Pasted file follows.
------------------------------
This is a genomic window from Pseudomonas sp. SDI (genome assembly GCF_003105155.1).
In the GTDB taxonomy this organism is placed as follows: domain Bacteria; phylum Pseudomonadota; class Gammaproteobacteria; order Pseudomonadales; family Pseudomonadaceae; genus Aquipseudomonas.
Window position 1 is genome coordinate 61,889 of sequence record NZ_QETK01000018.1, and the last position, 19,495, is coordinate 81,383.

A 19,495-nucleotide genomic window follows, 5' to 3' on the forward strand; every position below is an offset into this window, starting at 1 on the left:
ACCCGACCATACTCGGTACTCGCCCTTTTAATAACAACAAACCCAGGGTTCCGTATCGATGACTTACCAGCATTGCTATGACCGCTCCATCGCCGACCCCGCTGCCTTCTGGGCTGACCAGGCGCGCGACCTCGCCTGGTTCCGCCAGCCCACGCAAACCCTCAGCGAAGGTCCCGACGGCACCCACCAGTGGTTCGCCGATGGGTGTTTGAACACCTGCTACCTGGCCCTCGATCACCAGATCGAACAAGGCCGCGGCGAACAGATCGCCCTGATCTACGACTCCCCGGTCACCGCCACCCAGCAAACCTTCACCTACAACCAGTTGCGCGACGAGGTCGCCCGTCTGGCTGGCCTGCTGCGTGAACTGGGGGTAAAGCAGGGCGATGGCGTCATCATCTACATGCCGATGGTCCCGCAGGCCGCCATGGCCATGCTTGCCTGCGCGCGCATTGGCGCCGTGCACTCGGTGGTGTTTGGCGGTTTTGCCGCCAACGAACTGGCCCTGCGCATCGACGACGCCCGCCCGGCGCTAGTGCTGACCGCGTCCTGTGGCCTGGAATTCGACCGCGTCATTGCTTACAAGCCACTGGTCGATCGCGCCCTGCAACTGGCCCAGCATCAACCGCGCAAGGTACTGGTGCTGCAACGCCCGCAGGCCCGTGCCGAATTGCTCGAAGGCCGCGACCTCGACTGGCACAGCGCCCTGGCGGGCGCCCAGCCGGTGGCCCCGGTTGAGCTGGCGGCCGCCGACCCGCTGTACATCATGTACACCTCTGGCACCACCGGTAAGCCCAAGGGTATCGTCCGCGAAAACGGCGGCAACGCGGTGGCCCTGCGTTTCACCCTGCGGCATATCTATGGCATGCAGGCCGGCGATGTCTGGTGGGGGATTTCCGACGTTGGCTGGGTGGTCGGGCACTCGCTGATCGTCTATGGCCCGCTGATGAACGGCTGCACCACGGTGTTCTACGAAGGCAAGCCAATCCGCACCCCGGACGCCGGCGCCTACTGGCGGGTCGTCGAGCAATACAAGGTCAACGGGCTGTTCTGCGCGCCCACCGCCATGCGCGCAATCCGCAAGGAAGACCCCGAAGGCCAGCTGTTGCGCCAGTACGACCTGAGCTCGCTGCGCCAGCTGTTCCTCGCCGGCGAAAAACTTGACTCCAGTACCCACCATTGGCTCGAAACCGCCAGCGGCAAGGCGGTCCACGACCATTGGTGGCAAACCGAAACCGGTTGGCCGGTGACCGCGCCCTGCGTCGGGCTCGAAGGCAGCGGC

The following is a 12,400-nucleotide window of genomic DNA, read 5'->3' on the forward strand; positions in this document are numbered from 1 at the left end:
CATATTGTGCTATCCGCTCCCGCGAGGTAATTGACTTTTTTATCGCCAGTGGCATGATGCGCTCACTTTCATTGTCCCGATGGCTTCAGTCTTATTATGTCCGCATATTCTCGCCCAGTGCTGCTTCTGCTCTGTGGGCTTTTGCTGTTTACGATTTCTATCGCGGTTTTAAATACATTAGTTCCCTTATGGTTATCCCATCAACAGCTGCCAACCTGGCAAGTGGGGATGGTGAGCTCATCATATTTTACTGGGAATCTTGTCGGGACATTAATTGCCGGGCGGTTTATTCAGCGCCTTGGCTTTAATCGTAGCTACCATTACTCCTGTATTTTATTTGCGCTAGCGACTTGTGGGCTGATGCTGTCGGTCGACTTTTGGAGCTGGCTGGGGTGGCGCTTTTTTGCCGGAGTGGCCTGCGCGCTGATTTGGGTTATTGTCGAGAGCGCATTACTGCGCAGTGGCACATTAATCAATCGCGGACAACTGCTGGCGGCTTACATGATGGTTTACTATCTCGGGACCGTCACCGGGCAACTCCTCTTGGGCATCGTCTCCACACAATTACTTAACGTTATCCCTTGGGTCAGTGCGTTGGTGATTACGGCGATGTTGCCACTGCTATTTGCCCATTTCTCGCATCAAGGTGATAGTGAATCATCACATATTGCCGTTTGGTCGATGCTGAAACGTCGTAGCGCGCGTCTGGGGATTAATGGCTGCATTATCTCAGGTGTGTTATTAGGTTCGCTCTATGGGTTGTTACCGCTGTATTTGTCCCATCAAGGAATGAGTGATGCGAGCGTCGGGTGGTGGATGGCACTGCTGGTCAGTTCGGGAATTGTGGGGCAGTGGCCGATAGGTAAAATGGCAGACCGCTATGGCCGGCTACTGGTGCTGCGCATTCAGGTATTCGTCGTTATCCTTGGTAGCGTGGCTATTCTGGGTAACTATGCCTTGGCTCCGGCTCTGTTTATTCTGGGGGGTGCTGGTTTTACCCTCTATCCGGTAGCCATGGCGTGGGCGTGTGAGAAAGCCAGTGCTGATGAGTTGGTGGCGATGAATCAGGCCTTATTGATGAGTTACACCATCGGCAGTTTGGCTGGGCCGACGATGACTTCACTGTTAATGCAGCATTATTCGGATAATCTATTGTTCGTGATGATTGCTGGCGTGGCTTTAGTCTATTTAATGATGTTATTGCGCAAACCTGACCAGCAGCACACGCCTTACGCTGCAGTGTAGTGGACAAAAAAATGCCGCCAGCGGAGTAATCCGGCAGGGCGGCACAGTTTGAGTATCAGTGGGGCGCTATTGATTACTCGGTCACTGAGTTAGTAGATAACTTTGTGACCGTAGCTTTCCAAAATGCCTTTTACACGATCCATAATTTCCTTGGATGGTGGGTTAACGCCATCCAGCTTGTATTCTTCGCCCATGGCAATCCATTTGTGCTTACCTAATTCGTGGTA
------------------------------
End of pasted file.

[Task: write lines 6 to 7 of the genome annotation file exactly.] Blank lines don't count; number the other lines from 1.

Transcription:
The following is a 12,400-nucleotide window of genomic DNA, read 5'->3' on the forward strand; positions in this document are numbered from 1 at the left end:
CATATTGTGCTATCCGCTCCCGCGAGGTAATTGACTTTTTTATCGCCAGTGGCATGATGCGCTCACTTTCATTGTCCCGATGGCTTCAGTCTTATTATGTCCGCATATTCTCGCCCAGTGCTGCTTCTGCTCTGTGGGCTTTTGCTGTTTACGATTTCTATCGCGGTTTTAAATACATTAGTTCCCTTATGGTTATCCCATCAACAGCTGCCAACCTGGCAAGTGGGGATGGTGAGCTCATCATATTTTACTGGGAATCTTGTCGGGACATTAATTGCCGGGCGGTTTATTCAGCGCCTTGGCTTTAATCGTAGCTACCATTACTCCTGTATTTTATTTGCGCTAGCGACTTGTGGGCTGATGCTGTCGGTCGACTTTTGGAGCTGGCTGGGGTGGCGCTTTTTTGCCGGAGTGGCCTGCGCGCTGATTTGGGTTATTGTCGAGAGCGCATTACTGCGCAGTGGCACATTAATCAATCGCGGACAACTGCTGGCGGCTTACATGATGGTTTACTATCTCGGGACCGTCACCGGGCAACTCCTCTTGGGCATCGTCTCCACACAATTACTTAACGTTATCCCTTGGGTCAGTGCGTTGGTGATTACGGCGATGTTGCCACTGCTATTTGCCCATTTCTCGCATCAAGGTGATAGTGAATCATCACATATTGCCGTTTGGTCGATGCTGAAACGTCGTAGCGCGCGTCTGGGGATTAATGGCTGCATTATCTCAGGTGTGTTATTAGGTTCGCTCTATGGGTTGTTACCGCTGTATTTGTCCCATCAAGGAATGAGTGATGCGAGCGTCGGGTGGTGGATGGCACTGCTGGTCAGTTCGGGAATTGTGGGGCAGTGGCCGATAGGTAAAATGGCAGACCGCTATGGCCGGCTACTGGTGCTGCGCATTCAGGTATTCGTCGTTATCCTTGGTAGCGTGGCTATTCTGGGTAACTATGCCTTGGCTCCGGCTCTGTTTATTCTGGGGGGTGCTGGTTTTACCCTCTATCCGGTAGCCATGGCGTGGGCGTGTGAGAAAGCCAGTGCTGATGAGTTGGTGGCGATGAATCAGGCCTTATTGATGAGTTACACCATCGGCAGTTTGGCTGGGCCGACGATGACTTCACTGTTAATGCAGCATTATTCGGATAATCTATTGTTCGTGATGATTGCTGGCGTGGCTTTAGTCTATTTAATGATGTTATTGCGCAAACCTGACCAGCAGCACACGCCTTACGCTGCAGTGTAGTGGACAAAAAAATGCCGCCAGCGGAGTAATCCGGCAGGGCGGCACAGTTTGAGTATCAGTGGGGCGCTATTGATTACTCGGTCACTGAGTTAGTAGATAACTTTGTGACCGTAGCTTTCCAAAATGCCTTTTACACGATCCATAATTTCCTTGGATGGTGGGTTAACGCCATCCAGCTTGTATTCTTCGCCCATGGCAATCCATTTGTGCTTACCTAATTCGTGGTA